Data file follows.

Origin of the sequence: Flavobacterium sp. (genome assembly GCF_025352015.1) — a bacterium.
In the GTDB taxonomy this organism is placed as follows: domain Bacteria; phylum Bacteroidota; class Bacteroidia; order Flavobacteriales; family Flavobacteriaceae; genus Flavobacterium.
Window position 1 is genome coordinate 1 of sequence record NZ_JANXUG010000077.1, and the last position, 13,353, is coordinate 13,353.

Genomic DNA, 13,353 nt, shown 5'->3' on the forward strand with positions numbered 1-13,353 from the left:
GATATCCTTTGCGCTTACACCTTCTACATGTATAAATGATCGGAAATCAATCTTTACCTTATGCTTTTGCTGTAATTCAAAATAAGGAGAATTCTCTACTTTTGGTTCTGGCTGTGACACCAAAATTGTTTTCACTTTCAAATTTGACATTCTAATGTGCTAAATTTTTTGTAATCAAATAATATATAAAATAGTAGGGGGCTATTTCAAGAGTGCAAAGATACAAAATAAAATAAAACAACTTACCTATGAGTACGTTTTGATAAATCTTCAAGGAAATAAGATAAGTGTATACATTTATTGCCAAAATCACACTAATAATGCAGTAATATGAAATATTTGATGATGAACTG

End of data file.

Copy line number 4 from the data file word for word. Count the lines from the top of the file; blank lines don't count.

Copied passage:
Genomic DNA, 13,353 nt, shown 5'->3' on the forward strand with positions numbered 1-13,353 from the left: